Strategic opportunities and challenges
Wolford’s objective as a company is to generate profitable growth and thus sustainably in-crease its value. The quality of Wolford’s products, its sustainable production activities, and its loyal customer base – these are undeniable assets for the company. In recent years, Wolford has made efforts to boost its core competencies and power of innovation and to revitalize its brand. It is not by chance that Wolford is one of the 100 highest-revenue global luxury brands listed in Deloitte’s current report “Global Power of Luxury Goods” (2017).
New store concept offers potential
Typical Wolford customers are self-confident, often have careers of their own, and speak two or more languages. They expect to feel the same exclusivity wherever they come into contact with the brand. Substantial investments, particularly in designing our own boutiques, are needed to ensure an optimal impression at the point of sale. In the 2016/17 financial year, Wolford developed an entirely new store concept and tested this at its proprietary boutique on Berlin’s Kurfürstendamm. The revenue growth of around 13% reported since the store was opened in September 2016 offers strong evidence of the potential in this new concept. At present, however, Wolford is unable to make the investments needed to roll out this new store concept using its own resources.
Wolford also has to continue investing in its online business, especially in its online marketing activities and in linking its online business to other distribution channels. This is an area in which the company has already made some progress in recent years. Visitor numbers at large city locations are falling consistently and luxury good and fashion manufacturers face the challenge of offering a seamless omni-channel shopping experience to match their customers’ increasingly “smart” shopping patterns.
Costly organizational structures
The challenges presented by the market are accompanied by in-house challenges. Having evolved over 67 years, the company’s organizational structures are still overly complex and costly, a factor further exacerbated by the excessive complexity of the IT infrastructure. To cover costs if these structures were to remain as they are, group revenues would have to be around 25% higher. It is clear that growth on this scale is not feasible in the current market, even if Wolford further optimizes its market presence.
Against this backdrop, the management is currently focusing on cutting costs by systematically reorganizing the company’s structures and processes. Achieving profitability based on the company’s current level of revenues – that is the important milestone for now.
Reorganization of processes
To this end, Wolford launched Project NOW at the beginning of 2016 and began implement-ing key parts of the program in the 2016/17 financial year. One of these is the decision to focus all European sales activities in Bregenz. Rather than maintaining independent sales and marketing functions with corresponding administrative structures at nine locations across Europe, the company now has one platform performing these activities for the EMEA region. This supplements the existing sales and marketing platforms in the U.S. and Asia. In parallel, Wolford has centralized its international customer service at its Antwerp location.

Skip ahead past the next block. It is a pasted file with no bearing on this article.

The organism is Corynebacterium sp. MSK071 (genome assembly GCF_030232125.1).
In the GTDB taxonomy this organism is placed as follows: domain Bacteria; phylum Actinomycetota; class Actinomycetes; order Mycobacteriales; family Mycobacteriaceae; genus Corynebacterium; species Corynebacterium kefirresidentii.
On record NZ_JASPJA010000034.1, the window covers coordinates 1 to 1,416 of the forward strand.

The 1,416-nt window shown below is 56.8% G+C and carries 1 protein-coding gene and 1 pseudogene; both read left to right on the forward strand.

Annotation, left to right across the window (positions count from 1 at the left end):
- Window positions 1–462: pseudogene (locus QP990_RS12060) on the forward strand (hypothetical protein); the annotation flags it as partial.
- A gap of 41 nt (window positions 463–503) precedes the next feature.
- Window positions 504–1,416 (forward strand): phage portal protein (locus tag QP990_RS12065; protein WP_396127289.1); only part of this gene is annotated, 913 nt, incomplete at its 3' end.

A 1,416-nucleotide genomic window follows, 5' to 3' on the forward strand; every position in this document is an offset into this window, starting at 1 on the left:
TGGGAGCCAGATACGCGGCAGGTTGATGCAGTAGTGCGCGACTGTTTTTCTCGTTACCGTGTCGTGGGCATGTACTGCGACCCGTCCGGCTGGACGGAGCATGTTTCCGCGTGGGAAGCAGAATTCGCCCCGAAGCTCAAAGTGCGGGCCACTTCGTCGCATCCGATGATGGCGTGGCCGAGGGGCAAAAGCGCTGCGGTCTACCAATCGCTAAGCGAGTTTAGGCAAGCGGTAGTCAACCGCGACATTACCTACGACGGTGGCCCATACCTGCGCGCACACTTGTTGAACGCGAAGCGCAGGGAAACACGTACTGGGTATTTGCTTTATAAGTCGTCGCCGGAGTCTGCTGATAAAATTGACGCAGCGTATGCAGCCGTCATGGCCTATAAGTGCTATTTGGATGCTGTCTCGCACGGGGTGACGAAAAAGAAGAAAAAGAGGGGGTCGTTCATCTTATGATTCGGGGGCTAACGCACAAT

Furthermore, Project NOW also involves the process, now largely completed, of relocating manual activities to Slovenia, a country with more favorable cost structures, as well as initial measures to restructure processes at Wolford’s headquarters. The company has streamlined its development structures, for example, and reduced the number of prototypes. Not only that, it is currently introducing a new corporate marketing structure. Alongside these measures, the company plans to introduce new product packaging that is less costly to produce, and also has medium-term plans to insource the online business logistics processes currently performed by two external partners. The company also intends to reorganize its market presence in China in the medium term. Here, Wolford plans to rely on partners in the future and to agree to a master franchise arrangement comparable to the solution in place in Russia.
Building on Project NOW, at the beginning of 2017 Wolford defined further restructuring measures for the second phase. A single-digit number of retail locations is under review, while the rental agreements at 17 proprietary retail locations are to be renegotiated. Wolford is currently checking stocks at its proprietary boutiques and, where necessary, redistributing these in line with requirements, such as increasing product depth or reducing stock holdings at individual boutiques. Furthermore, structures and processes at the company’s headquarters are now being scrutinized on a systematic basis. For this, Wolford has also drawn on external advice since the end of July 2017.